• More diversity. If there were representative households along the entire spectrum of income levels – instead of only the lower tiers – would black and coloured households be better represented in positions of authority and participation?
  • Strictly defined and enforced core values. If well-established values – promoting ecological sustainability in this case – forms the centre of all daily activities and decision-making, a reasonable amount of public participation can be expected.

References

  1. Brophy, P., & Smith, R. (1997). Mixed-Income Housing: Factors for Success. Cityscape, 3(2), 3-31.
  2. Odendaal, L., Haupt, T., & Griffiths, C. (2008). The alien invasive land snail Theba pisana in the West Coast National Park: Is there cause for concern? Koedoe, 50(1), 93-98.
  3. Sustainability Institute. (2009, May 14). www.sustainabilityinstitute.net. Retrieved July 15, 2017, from http://www.sustainabilityinstitute.net/research/research-publications? task=download&file=file&id=4091
  4. Swilling, M. (2006). Sustainability and Infrastructure Planning in South Africa: a Cape Town case study. Environment & Urbanization, 18(1), 23-50.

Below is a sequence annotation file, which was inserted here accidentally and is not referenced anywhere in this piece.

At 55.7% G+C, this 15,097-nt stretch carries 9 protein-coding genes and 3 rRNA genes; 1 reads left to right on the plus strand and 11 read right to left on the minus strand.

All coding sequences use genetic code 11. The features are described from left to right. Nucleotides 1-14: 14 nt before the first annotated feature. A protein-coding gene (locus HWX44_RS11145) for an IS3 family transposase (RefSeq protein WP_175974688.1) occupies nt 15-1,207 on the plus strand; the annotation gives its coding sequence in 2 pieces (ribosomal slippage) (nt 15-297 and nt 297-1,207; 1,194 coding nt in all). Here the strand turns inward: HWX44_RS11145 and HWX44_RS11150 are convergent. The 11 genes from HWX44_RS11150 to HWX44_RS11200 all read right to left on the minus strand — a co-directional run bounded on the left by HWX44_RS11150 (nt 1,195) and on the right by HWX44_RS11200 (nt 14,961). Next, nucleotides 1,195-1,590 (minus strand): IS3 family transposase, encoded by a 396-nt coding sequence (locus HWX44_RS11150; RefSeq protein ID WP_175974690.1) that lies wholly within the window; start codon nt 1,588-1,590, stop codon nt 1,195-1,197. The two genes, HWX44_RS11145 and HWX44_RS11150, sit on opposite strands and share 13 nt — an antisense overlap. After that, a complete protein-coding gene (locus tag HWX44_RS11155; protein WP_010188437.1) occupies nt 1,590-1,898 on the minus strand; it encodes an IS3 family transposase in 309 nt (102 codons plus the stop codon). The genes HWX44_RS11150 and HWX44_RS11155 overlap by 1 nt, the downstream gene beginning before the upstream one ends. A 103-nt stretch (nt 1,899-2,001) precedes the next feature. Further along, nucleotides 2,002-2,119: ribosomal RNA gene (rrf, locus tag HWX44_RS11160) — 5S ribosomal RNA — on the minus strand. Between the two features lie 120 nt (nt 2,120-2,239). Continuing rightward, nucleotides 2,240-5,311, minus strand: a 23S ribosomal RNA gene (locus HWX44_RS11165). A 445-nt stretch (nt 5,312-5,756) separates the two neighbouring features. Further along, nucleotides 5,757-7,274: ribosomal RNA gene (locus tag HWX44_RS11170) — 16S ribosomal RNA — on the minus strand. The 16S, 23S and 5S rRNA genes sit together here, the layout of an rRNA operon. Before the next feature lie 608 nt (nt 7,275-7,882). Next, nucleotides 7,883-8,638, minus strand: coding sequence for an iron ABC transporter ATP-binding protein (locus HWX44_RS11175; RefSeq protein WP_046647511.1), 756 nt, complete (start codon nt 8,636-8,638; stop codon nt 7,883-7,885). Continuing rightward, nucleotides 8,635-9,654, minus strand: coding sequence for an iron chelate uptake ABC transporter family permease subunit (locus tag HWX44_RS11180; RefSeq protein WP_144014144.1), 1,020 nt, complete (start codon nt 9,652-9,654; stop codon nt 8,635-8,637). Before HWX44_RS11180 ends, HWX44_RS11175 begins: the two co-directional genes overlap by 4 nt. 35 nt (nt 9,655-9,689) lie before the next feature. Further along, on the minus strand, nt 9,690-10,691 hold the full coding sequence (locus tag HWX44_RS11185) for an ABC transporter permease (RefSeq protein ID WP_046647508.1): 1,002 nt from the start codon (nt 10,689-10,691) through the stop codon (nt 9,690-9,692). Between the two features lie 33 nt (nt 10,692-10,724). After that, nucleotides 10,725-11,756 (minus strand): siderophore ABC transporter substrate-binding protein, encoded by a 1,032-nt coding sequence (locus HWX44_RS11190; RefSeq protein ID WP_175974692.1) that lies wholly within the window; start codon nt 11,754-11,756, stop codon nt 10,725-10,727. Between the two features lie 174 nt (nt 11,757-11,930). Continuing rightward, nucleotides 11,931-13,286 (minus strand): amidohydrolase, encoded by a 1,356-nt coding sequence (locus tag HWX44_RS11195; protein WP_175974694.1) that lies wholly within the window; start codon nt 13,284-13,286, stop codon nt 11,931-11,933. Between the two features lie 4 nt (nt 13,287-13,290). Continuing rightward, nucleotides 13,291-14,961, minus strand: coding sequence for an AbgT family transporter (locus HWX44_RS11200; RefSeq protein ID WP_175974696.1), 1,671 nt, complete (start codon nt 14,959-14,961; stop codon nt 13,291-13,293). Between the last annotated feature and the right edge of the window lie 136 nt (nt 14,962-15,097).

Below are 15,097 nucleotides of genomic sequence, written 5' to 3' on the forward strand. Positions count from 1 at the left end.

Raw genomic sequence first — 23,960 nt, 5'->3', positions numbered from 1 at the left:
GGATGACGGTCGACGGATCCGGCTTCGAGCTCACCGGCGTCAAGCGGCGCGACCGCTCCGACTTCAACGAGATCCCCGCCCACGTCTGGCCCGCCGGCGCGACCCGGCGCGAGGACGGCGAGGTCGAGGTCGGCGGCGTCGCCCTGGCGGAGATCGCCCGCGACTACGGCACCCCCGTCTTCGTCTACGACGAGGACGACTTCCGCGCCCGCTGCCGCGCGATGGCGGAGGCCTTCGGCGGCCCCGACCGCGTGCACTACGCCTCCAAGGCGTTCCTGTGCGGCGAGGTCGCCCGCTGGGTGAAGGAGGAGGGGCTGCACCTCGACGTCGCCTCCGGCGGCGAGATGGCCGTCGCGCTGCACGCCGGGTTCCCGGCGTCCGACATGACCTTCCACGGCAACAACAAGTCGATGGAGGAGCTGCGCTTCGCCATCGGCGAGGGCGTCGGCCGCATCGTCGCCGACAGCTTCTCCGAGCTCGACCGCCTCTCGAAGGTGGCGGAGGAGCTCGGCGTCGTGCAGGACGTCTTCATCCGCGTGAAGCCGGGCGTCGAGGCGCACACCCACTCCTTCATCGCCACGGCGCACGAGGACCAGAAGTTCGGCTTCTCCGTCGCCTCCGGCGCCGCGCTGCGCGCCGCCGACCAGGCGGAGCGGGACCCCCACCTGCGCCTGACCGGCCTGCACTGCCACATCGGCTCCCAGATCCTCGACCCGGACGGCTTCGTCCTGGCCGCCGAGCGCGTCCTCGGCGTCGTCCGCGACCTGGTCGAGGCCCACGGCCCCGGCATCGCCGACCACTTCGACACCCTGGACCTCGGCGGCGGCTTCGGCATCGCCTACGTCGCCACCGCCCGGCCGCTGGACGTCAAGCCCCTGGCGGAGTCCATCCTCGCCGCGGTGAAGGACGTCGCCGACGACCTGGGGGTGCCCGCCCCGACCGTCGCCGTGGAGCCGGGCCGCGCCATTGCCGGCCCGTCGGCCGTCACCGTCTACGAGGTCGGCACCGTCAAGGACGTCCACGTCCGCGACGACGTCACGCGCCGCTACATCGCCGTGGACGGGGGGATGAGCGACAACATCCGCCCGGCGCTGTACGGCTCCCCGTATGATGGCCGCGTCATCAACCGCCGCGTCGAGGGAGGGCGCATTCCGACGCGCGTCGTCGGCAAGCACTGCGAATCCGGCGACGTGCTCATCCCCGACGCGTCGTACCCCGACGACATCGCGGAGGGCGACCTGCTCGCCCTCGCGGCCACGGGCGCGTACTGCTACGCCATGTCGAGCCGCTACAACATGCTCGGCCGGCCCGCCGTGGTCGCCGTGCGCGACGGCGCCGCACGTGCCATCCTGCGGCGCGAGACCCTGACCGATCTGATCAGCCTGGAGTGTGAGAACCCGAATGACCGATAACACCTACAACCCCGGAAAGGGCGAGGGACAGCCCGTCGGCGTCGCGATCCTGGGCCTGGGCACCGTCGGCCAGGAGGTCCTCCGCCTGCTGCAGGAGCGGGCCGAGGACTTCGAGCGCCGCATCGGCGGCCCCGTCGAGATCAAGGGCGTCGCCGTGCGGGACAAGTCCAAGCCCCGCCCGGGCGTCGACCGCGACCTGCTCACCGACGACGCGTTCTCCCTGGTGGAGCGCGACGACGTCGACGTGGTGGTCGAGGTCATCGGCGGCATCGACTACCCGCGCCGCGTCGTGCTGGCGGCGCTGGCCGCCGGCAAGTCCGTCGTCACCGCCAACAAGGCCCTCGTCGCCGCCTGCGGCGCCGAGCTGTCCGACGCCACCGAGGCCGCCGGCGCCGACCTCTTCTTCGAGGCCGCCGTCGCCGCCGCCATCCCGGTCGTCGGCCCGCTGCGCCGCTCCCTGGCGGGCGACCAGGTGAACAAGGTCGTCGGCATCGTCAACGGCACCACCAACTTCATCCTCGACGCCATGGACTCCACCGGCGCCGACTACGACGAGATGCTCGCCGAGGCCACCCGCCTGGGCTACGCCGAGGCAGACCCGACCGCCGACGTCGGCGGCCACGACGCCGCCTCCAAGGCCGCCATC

5. Swilling, M., & Annecke, E. (2006). Building Sustainable Neighbourhoods in South Africa: learning from the Lynedoch case. Environment & Urbanization, 18(2), 315-332.
  6. Hoving, K. (2010). Mixed-Income Housing: Assumptions and Realities. San Luis Obispo: California Polytechnic State University.
  7. Gornstein, A., & Verrilli, A. (2006). Mixed Income Housing in the Suburbs: Lessons from Massachusetts. Fannie Mae Foundation.
  8. Ellickson, R. (2010). The False Promise of the Mixed-Income Housing Project. UCLA Law Review, pp. 983-1021.
  9. Eisenbeis, D., Howard, G., & MacLaren, C. (2017, 07 1). Retrieved from Oregon: http:// www.oregon.gov/LCD/docs/Mixed_Income_Housing.pdf

Read more about our 8020 series:

How Changing Planning Policies Could Create Incentives for Building Mixed-Income Housing

Disrupting the Housing Sector: A Social Enterprise Model by Communicare to Deliver Mixed-Income Housing